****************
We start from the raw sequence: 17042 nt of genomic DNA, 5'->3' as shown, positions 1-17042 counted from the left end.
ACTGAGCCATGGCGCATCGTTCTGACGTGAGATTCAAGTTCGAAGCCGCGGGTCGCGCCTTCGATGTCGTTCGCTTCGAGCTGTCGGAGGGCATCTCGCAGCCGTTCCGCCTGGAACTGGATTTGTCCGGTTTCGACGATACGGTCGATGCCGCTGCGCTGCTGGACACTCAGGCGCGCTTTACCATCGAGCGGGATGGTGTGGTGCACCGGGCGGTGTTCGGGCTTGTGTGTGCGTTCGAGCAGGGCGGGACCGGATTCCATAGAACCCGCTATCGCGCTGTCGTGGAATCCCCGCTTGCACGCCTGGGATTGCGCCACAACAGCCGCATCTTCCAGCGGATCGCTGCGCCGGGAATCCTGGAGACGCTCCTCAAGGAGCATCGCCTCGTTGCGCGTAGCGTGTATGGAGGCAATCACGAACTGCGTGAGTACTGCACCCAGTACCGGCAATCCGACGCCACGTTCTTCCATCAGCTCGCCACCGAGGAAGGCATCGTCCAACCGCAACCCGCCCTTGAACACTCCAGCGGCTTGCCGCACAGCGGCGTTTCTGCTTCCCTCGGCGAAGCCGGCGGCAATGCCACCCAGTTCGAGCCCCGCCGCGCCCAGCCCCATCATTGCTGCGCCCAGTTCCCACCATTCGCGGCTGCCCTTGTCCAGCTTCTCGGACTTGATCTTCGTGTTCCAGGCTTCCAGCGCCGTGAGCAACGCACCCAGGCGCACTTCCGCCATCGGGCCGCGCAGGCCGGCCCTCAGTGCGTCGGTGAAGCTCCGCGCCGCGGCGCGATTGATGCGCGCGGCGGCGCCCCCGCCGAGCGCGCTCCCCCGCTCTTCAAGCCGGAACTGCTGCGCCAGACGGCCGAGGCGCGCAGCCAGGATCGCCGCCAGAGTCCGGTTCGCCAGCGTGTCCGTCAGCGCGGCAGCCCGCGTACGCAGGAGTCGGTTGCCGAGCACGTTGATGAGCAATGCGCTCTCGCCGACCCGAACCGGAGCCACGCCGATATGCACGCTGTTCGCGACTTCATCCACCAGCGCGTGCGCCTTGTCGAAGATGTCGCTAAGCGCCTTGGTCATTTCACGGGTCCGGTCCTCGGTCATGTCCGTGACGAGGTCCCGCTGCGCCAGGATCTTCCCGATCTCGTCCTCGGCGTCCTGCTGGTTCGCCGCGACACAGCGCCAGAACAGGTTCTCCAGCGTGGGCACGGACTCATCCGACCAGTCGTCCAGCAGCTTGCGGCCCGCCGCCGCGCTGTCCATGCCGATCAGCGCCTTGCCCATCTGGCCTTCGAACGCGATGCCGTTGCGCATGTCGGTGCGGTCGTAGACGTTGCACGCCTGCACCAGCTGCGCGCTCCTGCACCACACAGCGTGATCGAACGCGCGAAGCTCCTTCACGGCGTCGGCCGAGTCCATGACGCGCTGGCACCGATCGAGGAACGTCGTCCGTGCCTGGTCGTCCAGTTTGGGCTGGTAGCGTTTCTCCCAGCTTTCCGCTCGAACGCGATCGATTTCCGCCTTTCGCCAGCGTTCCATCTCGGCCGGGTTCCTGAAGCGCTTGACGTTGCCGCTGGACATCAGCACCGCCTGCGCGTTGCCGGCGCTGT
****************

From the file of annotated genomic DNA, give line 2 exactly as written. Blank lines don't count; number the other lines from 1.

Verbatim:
ACTGAGCCATGGCGCATCGTTCTGACGTGAGATTCAAGTTCGAAGCCGCGGGTCGCGCCTTCGATGTCGTTCGCTTCGAGCTGTCGGAGGGCATCTCGCAGCCGTTCCGCCTGGAACTGGATTTGTCCGGTTTCGACGATACGGTCGATGCCGCTGCGCTGCTGGACACTCAGGCGCGCTTTACCATCGAGCGGGATGGTGTGGTGCACCGGGCGGTGTTCGGGCTTGTGTGTGCGTTCGAGCAGGGCGGGACCGGATTCCATAGAACCCGCTATCGCGCTGTCGTGGAATCCCCGCTTGCACGCCTGGGATTGCGCCACAACAGCCGCATCTTCCAGCGGATCGCTGCGCCGGGAATCCTGGAGACGCTCCTCAAGGAGCATCGCCTCGTTGCGCGTAGCGTGTATGGAGGCAATCACGAACTGCGTGAGTACTGCACCCAGTACCGGCAATCCGACGCCACGTTCTTCCATCAGCTCGCCACCGAGGAAGGCATCGTCCAACCGCAACCCGCCCTTGAACACTCCAGCGGCTTGCCGCACAGCGGCGTTTCTGCTTCCCTCGGCGAAGCCGGCGGCAATGCCACCCAGTTCGAGCCCCGCCGCGCCCAGCCCCATCATTGCTGCGCCCAGTTCCCACCATTCGCGGCTGCCCTTGTCCAGCTTCTCGGACTTGATCTTCGTGTTCCAGGCTTCCAGCGCCGTGAGCAACGCACCCAGGCGCACTTCCGCCATCGGGCCGCGCAGGCCGGCCCTCAGTGCGTCGGTGAAGCTCCGCGCCGCGGCGCGATTGATGCGCGCGGCGGCGCCCCCGCCGAGCGCGCTCCCCCGCTCTTCAAGCCGGAACTGCTGCGCCAGACGGCCGAGGCGCGCAGCCAGGATCGCCGCCAGAGTCCGGTTCGCCAGCGTGTCCGTCAGCGCGGCAGCCCGCGTACGCAGGAGTCGGTTGCCGAGCACGTTGATGAGCAATGCGCTCTCGCCGACCCGAACCGGAGCCACGCCGATATGCACGCTGTTCGCGACTTCATCCACCAGCGCGTGCGCCTTGTCGAAGATGTCGCTAAGCGCCTTGGTCATTTCACGGGTCCGGTCCTCGGTCATGTCCGTGACGAGGTCCCGCTGCGCCAGGATCTTCCCGATCTCGTCCTCGGCGTCCTGCTGGTTCGCCGCGACACAGCGCCAGAACAGGTTCTCCAGCGTGGGCACGGACTCATCCGACCAGTCGTCCAGCAGCTTGCGGCCCGCCGCCGCGCTGTCCATGCCGATCAGCGCCTTGCCCATCTGGCCTTCGAACGCGATGCCGTTGCGCATGTCGGTGCGGTCGTAGACGTTGCACGCCTGCACCAGCTGCGCGCTCCTGCACCACACAGCGTGATCGAACGCGCGAAGCTCCTTCACGGCGTCGGCCGAGTCCATGACGCGCTGGCACCGATCGAGGAACGTCGTCCGTGCCTGGTCGTCCAGTTTGGGCTGGTAGCGTTTCTCCCAGCTTTCCGCTCGAACGCGATCGATTTCCGCCTTTCGCCAGCGTTCCATCTCGGCCGGGTTCCTGAAGCGCTTGACGTTGCCGCTGGACATCAGCACCGCCTGCGCGTTGCCGGCGCTGT